Sunday, June 29, 2008

Matthew the Chef

Paul walked into the kitchen the other day to find Matthew doing this:

Chair pulled up to stove? Check.
Pan on appropriate burner? Check.
Eggs cracked neatly into pan, and shells disposed of properly? Check.
Burner turned on? Thankfully, no. He doesn't know how--yet.

I decided to give him a hand.

I have got to get this boy signed up for some cooking classes.

Thomas is 9!

Here's the birthday boy with his cookies-and-cream cake.

Blowing out the candle while holding off his two younger siblings. (We ended up relighting the candle a few times so everyone could have a turn.)

Catey/Katie (we're debating the spelling of her name) thought the candle looked like a cookie.

Grandma and Grandpa gave him the old Lazer Tag set that Dad and the uncles used to play with back in the day. Those of you who know John and Nancy will not be surprised to learn that it was in mint condition.

A new Nintendo DS (half of which was his present, half of which he earned himself), Red Robin for dinner, cake, ice cream, and Lazer Tag in the dark until waaaay after bedtime. Life is good when you're nine.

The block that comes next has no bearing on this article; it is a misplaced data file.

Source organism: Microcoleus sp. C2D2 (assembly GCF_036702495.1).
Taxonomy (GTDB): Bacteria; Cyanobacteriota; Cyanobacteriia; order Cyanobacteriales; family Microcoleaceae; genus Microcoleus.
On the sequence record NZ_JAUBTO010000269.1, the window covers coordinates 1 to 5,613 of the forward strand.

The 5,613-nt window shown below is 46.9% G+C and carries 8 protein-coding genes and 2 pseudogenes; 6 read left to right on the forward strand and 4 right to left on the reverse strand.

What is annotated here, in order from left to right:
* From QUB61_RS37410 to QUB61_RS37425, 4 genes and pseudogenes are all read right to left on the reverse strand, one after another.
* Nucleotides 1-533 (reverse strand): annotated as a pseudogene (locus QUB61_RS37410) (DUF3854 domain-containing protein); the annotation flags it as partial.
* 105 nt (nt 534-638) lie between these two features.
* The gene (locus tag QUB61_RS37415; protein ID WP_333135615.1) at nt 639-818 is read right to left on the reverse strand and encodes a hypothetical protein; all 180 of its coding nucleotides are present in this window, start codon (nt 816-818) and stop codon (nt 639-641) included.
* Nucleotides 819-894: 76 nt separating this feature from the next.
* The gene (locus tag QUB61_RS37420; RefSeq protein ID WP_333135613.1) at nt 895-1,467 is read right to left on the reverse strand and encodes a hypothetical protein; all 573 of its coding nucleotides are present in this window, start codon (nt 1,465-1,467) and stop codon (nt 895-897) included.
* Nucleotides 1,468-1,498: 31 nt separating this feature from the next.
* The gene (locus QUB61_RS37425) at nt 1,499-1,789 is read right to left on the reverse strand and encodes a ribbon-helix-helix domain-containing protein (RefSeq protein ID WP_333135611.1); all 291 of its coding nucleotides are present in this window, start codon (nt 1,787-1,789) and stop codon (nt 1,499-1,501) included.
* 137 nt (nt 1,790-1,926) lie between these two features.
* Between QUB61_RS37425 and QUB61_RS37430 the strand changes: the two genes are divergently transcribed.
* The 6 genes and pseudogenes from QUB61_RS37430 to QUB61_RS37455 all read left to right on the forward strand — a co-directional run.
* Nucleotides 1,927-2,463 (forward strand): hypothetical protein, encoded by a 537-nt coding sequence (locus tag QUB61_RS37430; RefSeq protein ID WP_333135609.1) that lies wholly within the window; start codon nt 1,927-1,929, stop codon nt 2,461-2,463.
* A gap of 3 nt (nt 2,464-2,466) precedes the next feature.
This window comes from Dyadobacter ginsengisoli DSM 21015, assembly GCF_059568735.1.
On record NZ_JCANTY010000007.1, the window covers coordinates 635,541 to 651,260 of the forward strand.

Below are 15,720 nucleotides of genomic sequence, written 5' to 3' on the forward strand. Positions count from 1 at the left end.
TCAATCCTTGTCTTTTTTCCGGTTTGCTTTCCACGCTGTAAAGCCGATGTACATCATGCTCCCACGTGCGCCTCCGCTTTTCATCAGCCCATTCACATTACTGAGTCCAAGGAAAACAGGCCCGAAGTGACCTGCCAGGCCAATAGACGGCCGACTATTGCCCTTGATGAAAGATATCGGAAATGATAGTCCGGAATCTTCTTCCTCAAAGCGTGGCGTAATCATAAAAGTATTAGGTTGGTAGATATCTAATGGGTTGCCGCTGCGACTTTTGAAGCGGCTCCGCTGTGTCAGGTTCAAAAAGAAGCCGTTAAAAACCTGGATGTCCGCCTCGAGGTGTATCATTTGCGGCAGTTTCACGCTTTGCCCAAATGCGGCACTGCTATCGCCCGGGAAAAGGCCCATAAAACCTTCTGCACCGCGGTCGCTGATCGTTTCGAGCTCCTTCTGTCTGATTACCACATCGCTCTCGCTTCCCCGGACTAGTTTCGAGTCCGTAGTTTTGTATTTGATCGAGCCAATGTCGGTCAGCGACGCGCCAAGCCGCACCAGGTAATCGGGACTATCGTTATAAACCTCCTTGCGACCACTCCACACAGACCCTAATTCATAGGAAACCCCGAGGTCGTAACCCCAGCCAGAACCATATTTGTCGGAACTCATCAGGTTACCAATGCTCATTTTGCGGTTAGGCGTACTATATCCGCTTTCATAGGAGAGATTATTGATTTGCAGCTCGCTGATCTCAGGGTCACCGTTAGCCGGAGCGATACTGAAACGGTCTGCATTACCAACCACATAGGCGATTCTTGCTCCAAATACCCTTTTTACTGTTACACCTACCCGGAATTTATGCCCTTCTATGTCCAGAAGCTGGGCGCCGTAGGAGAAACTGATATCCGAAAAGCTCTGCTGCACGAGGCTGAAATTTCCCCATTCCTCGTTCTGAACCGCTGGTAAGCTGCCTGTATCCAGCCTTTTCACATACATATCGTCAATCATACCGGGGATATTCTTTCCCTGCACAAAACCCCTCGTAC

Wednesday, June 25, 2008

Shout Out to the Lurkers

Sherise said to me the other day, "[Name changed to protect the innocent] told me she comes to our blog quite often and likes it. I didn't even know she KNEW about our blog."

This one comment has sent me on a quest -- to find out just how many people actually come to our blog. There are many crude devices like page view counters on people's blogs, but they don't tell you a whole lot. I decided to apply a little more technology to the process, and I've been amazed at what I've learned:

48 unique visitors have come to our site. A more accurate term would be 48 different web browsers have come to our site. At least four of them are ours (my work PC, my CrackBerry, Sherise's desktop, my desktop). But either way this means that the remaining 44 visitors are either people who like us so much that they check in on us from multiple computers, or they are unique individuals who have stopped by to see what we have to say. Either way, I'm flattered.

73% of our visitors have come back at least once. So we're not completely boring over here. Again, I'm flattered.

The "average" visitor views 1.5 pages while visiting our blog. Or another way of thinking of it, 1 in every 2 visitors looks at more than one page while they're here. Again, I'm flattered.

Our visitors span 5 different countries (in descending order of visitors):
  1. U.S.
  2. Belgium
  3. China
  4. Georgia
  5. U.K.
Within the U.S., our traffic comes from (again in descending order):